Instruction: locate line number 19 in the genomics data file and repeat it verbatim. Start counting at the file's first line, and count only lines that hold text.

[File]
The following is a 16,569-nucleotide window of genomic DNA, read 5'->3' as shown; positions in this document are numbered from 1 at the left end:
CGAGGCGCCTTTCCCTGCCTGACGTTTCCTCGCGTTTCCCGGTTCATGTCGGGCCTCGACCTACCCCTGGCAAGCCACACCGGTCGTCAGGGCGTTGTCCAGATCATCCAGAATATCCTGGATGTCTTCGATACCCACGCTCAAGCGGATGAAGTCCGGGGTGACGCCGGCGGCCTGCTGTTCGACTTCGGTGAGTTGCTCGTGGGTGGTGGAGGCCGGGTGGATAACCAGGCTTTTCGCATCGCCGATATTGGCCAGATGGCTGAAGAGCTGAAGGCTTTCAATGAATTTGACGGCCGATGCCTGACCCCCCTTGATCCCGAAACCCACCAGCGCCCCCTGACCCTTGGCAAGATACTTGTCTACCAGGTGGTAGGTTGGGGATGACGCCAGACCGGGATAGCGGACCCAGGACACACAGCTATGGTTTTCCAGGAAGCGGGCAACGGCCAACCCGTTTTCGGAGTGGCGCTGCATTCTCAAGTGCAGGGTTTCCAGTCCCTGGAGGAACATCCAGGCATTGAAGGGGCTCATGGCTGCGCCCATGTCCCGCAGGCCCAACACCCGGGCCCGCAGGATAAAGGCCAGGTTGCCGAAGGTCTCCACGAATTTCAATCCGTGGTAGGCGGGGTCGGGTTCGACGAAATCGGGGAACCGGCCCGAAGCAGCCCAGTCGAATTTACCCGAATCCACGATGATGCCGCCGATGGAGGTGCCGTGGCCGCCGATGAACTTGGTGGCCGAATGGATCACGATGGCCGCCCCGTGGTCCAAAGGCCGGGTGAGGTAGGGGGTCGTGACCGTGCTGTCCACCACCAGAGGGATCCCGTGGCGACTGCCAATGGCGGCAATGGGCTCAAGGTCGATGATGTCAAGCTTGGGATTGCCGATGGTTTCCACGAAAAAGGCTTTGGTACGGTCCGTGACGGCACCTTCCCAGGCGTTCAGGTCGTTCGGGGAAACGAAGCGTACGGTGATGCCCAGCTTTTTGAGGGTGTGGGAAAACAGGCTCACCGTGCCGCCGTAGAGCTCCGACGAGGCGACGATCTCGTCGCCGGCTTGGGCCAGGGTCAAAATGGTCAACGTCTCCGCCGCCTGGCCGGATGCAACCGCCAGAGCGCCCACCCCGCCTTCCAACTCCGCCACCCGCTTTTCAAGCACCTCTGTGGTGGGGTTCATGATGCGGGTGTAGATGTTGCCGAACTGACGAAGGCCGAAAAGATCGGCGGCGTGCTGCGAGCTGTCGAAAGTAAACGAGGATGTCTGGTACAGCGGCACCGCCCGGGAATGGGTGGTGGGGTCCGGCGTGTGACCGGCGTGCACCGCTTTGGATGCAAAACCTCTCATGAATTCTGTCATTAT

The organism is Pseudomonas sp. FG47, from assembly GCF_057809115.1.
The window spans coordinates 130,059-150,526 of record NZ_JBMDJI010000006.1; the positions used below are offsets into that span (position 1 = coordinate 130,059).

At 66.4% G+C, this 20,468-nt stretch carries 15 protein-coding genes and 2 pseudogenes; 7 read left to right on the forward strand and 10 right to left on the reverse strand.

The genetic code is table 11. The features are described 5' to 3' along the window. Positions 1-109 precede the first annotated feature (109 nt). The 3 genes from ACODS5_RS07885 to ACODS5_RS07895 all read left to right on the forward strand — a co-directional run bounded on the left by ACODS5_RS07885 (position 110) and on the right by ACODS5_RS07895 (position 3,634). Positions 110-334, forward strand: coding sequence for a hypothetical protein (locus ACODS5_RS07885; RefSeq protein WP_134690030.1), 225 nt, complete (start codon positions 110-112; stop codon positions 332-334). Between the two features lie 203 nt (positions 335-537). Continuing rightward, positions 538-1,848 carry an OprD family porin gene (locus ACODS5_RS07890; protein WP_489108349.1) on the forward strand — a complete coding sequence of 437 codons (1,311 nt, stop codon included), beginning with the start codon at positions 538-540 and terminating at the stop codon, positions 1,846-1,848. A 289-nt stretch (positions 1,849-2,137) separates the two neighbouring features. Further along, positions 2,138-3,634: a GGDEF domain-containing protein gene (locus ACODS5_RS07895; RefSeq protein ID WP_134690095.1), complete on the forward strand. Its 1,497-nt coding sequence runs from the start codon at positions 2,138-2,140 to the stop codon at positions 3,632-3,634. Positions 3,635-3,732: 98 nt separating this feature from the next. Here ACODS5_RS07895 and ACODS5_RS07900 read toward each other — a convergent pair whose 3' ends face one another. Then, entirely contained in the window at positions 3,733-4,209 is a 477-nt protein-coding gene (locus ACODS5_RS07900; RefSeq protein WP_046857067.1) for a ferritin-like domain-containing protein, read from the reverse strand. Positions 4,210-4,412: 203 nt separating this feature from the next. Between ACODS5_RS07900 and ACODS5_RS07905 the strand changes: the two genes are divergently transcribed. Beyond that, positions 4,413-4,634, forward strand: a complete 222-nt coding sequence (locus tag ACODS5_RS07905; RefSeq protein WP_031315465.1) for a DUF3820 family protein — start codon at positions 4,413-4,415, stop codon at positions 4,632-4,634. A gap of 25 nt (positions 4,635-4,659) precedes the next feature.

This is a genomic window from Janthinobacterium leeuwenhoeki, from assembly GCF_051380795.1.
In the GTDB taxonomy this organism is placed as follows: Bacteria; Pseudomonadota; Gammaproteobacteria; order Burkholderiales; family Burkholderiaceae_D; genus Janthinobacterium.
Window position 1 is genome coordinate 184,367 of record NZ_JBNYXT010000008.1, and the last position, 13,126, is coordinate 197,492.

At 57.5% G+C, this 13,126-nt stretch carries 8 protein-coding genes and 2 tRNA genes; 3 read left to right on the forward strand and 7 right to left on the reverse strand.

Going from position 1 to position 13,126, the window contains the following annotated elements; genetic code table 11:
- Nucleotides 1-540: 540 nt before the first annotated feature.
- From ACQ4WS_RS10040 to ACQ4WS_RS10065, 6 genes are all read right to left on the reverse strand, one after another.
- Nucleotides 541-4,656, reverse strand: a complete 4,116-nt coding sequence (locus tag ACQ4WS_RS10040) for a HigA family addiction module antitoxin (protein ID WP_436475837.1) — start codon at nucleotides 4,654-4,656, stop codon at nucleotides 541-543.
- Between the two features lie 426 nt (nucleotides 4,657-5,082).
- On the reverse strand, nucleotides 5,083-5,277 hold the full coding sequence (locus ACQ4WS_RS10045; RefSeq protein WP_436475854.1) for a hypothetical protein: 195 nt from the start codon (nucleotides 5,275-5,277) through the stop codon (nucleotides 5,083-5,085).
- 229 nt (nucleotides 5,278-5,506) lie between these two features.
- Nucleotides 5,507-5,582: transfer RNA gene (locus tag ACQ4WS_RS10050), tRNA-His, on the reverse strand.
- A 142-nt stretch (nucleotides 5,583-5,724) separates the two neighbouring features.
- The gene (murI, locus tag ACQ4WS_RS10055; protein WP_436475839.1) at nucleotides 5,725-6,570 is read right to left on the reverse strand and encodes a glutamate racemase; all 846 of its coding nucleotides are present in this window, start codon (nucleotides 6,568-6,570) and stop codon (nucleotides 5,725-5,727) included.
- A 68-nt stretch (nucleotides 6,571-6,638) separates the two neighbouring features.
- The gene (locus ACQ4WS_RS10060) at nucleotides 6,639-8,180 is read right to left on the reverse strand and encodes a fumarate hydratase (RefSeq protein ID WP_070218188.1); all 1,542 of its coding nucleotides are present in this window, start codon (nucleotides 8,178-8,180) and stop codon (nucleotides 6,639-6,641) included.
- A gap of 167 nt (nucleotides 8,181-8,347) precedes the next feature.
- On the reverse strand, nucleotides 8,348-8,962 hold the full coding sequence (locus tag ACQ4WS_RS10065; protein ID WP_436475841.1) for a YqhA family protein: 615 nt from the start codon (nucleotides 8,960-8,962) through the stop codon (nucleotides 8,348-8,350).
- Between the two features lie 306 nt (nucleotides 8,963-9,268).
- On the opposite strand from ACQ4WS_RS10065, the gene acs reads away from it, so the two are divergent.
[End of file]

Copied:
- A 142-nt stretch (nucleotides 5,583-5,724) separates the two neighbouring features.